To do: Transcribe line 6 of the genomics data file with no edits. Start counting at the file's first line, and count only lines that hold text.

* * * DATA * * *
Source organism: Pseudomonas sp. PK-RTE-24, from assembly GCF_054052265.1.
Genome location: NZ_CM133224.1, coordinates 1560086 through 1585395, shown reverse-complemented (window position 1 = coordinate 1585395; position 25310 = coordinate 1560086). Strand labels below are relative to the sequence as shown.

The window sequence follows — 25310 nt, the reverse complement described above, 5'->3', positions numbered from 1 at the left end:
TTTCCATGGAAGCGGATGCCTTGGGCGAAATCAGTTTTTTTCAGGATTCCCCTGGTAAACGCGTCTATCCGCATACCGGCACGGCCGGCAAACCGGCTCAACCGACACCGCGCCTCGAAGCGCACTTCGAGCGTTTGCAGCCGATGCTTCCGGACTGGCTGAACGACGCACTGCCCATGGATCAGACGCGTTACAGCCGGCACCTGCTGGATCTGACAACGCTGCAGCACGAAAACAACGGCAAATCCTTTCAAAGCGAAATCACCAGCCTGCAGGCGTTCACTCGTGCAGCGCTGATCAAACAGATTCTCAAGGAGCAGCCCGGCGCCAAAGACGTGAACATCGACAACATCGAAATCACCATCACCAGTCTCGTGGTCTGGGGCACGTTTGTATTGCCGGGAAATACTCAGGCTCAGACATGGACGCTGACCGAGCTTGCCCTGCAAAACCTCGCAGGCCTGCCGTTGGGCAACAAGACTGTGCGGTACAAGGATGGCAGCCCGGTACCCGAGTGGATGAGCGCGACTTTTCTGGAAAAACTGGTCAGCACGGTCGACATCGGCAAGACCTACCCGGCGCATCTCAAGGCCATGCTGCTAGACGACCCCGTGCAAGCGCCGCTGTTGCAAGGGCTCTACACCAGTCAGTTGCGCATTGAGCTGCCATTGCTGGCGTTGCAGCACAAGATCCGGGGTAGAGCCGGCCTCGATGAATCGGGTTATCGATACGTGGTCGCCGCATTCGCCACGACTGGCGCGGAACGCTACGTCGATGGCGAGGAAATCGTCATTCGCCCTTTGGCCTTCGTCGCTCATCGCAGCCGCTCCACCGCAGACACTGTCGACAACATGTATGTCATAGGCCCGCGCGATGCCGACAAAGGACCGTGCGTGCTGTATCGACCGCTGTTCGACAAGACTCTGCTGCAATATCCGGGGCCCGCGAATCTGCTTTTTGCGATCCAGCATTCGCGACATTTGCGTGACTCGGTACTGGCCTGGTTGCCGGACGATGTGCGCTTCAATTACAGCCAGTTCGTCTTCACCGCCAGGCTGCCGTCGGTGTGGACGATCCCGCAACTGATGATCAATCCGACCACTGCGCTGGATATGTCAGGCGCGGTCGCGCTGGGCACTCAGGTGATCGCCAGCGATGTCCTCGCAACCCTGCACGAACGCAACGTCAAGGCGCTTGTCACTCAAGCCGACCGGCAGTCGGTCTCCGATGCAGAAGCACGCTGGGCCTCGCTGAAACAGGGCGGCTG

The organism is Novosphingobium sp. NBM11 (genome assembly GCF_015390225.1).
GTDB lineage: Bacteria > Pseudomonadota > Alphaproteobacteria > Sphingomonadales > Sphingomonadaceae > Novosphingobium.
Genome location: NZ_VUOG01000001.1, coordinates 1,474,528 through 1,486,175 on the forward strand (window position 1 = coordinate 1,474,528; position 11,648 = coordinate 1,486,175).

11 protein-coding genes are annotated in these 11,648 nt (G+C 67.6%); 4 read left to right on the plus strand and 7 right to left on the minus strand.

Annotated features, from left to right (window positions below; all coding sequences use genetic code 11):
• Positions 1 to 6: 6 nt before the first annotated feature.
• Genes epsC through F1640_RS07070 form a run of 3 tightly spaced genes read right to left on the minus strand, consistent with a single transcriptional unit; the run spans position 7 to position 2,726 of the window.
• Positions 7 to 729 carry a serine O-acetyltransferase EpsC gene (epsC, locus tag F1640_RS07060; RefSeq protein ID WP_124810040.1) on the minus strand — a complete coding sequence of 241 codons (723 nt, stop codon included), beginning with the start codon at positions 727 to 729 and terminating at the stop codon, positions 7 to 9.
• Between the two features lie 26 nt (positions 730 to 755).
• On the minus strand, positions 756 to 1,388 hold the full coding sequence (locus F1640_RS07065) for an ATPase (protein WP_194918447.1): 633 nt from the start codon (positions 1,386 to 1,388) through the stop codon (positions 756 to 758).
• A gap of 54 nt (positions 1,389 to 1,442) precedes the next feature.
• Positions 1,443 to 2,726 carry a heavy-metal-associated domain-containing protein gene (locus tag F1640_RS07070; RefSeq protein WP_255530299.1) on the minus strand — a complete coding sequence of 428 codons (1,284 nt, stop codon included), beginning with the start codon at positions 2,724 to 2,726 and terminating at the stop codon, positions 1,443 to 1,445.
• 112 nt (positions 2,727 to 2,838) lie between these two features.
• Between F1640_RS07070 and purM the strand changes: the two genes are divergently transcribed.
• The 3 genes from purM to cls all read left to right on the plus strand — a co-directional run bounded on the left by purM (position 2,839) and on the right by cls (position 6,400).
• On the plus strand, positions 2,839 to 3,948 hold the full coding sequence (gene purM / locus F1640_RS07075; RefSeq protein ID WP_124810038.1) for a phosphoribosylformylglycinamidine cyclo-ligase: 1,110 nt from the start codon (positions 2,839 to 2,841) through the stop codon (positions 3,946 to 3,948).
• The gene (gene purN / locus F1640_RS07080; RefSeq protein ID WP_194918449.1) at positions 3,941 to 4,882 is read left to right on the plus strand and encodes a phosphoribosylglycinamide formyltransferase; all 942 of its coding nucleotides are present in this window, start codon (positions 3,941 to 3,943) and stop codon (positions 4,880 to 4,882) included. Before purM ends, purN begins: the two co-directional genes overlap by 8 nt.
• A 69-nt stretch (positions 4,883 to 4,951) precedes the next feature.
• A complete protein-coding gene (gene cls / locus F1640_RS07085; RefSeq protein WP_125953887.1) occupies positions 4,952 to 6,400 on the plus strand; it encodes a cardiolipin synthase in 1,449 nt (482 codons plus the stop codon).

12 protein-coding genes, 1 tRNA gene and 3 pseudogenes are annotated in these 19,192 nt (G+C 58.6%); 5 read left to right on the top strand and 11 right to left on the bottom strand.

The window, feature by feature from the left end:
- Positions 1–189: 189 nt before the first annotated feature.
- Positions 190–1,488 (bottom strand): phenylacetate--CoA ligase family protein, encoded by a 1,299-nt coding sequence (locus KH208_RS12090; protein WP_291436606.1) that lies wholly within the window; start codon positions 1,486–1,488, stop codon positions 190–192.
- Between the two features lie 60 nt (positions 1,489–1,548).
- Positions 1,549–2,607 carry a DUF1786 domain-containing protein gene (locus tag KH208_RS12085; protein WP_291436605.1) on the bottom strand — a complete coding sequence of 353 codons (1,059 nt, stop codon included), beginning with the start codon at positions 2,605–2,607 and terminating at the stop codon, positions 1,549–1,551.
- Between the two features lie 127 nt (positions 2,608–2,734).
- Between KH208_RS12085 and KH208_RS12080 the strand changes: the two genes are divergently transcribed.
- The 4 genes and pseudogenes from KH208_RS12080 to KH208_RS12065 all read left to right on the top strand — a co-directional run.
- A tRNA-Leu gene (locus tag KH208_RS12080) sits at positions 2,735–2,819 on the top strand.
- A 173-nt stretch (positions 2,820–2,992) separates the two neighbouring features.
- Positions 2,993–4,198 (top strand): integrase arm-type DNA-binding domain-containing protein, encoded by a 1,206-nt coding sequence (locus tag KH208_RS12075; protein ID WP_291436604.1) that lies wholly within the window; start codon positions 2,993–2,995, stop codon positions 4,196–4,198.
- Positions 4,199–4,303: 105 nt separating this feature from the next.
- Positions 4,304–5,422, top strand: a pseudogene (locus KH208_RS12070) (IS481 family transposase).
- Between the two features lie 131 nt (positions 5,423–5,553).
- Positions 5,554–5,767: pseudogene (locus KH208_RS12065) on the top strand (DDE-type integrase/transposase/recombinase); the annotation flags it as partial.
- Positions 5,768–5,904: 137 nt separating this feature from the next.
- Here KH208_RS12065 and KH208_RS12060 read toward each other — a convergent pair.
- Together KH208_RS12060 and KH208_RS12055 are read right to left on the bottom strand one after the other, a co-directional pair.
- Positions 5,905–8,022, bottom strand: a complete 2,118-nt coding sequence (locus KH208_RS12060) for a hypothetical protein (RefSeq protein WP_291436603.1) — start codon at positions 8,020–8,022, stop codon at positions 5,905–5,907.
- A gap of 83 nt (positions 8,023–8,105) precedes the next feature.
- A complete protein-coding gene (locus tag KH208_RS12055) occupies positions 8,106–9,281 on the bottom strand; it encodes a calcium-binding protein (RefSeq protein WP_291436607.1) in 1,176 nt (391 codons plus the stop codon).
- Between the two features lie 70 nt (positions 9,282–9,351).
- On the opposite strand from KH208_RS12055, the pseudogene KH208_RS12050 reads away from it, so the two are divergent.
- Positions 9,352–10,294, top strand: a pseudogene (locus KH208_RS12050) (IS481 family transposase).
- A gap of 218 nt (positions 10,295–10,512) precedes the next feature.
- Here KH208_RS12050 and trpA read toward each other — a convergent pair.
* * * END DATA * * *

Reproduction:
GTDB lineage: Bacteria > Pseudomonadota > Alphaproteobacteria > Sphingomonadales > Sphingomonadaceae > Novosphingobium.